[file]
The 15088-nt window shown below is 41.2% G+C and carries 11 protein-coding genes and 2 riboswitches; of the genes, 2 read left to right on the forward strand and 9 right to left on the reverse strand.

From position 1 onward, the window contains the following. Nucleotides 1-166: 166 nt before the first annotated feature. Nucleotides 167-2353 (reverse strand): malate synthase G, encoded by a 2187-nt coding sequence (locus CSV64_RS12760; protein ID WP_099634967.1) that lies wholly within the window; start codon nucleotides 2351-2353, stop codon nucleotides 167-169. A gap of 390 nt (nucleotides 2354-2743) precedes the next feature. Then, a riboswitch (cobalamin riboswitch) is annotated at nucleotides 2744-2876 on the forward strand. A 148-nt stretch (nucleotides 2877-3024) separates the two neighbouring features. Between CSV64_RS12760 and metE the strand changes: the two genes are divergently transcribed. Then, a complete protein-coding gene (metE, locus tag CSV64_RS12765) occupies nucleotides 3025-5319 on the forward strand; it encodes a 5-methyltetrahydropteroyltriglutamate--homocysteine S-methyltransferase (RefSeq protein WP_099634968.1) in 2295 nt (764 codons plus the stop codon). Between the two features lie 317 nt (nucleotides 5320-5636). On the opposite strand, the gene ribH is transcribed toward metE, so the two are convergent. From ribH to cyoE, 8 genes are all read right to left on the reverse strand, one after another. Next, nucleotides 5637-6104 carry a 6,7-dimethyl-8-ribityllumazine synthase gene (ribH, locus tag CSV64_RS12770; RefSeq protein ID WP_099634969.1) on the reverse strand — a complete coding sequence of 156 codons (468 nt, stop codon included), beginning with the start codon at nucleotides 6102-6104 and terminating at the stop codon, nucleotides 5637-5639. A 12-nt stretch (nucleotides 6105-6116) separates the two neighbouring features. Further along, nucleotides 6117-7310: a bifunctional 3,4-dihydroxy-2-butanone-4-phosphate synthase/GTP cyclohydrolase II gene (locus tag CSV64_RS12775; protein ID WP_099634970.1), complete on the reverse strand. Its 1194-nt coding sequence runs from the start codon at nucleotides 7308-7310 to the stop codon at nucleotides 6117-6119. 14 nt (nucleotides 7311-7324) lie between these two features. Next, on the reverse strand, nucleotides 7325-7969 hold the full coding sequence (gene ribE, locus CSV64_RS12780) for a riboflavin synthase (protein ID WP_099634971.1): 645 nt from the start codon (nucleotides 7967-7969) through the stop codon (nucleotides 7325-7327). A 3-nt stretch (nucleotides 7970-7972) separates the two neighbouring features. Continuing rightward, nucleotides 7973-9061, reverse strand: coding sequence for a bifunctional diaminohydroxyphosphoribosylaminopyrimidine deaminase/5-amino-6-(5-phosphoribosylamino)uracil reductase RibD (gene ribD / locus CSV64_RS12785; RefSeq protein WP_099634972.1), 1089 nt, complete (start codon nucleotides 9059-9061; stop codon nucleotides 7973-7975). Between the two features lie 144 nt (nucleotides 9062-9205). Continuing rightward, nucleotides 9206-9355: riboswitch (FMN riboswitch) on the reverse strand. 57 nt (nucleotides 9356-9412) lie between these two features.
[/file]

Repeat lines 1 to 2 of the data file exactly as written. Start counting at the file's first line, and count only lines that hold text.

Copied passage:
The 15088-nt window shown below is 41.2% G+C and carries 11 protein-coding genes and 2 riboswitches; of the genes, 2 read left to right on the forward strand and 9 right to left on the reverse strand.

From position 1 onward, the window contains the following. Nucleotides 1-166: 166 nt before the first annotated feature. Nucleotides 167-2353 (reverse strand): malate synthase G, encoded by a 2187-nt coding sequence (locus CSV64_RS12760; protein ID WP_099634967.1) that lies wholly within the window; start codon nucleotides 2351-2353, stop codon nucleotides 167-169. A gap of 390 nt (nucleotides 2354-2743) precedes the next feature. Then, a riboswitch (cobalamin riboswitch) is annotated at nucleotides 2744-2876 on the forward strand. A 148-nt stretch (nucleotides 2877-3024) separates the two neighbouring features. Between CSV64_RS12760 and metE the strand changes: the two genes are divergently transcribed. Then, a complete protein-coding gene (metE, locus tag CSV64_RS12765) occupies nucleotides 3025-5319 on the forward strand; it encodes a 5-methyltetrahydropteroyltriglutamate--homocysteine S-methyltransferase (RefSeq protein WP_099634968.1) in 2295 nt (764 codons plus the stop codon). Between the two features lie 317 nt (nucleotides 5320-5636). On the opposite strand, the gene ribH is transcribed toward metE, so the two are convergent. From ribH to cyoE, 8 genes are all read right to left on the reverse strand, one after another. Next, nucleotides 5637-6104 carry a 6,7-dimethyl-8-ribityllumazine synthase gene (ribH, locus tag CSV64_RS12770; RefSeq protein ID WP_099634969.1) on the reverse strand — a complete coding sequence of 156 codons (468 nt, stop codon included), beginning with the start codon at nucleotides 6102-6104 and terminating at the stop codon, nucleotides 5637-5639. A 12-nt stretch (nucleotides 6105-6116) separates the two neighbouring features. Further along, nucleotides 6117-7310: a bifunctional 3,4-dihydroxy-2-butanone-4-phosphate synthase/GTP cyclohydrolase II gene (locus tag CSV64_RS12775; protein ID WP_099634970.1), complete on the reverse strand. Its 1194-nt coding sequence runs from the start codon at nucleotides 7308-7310 to the stop codon at nucleotides 6117-6119. 14 nt (nucleotides 7311-7324) lie between these two features. Next, on the reverse strand, nucleotides 7325-7969 hold the full coding sequence (gene ribE, locus CSV64_RS12780) for a riboflavin synthase (protein ID WP_099634971.1): 645 nt from the start codon (nucleotides 7967-7969) through the stop codon (nucleotides 7325-7327). A 3-nt stretch (nucleotides 7970-7972) separates the two neighbouring features. Continuing rightward, nucleotides 7973-9061, reverse strand: coding sequence for a bifunctional diaminohydroxyphosphoribosylaminopyrimidine deaminase/5-amino-6-(5-phosphoribosylamino)uracil reductase RibD (gene ribD / locus CSV64_RS12785; RefSeq protein WP_099634972.1), 1089 nt, complete (start codon nucleotides 9059-9061; stop codon nucleotides 7973-7975). Between the two features lie 144 nt (nucleotides 9062-9205). Continuing rightward, nucleotides 9206-9355: riboswitch (FMN riboswitch) on the reverse strand. 57 nt (nucleotides 9356-9412) lie between these two features.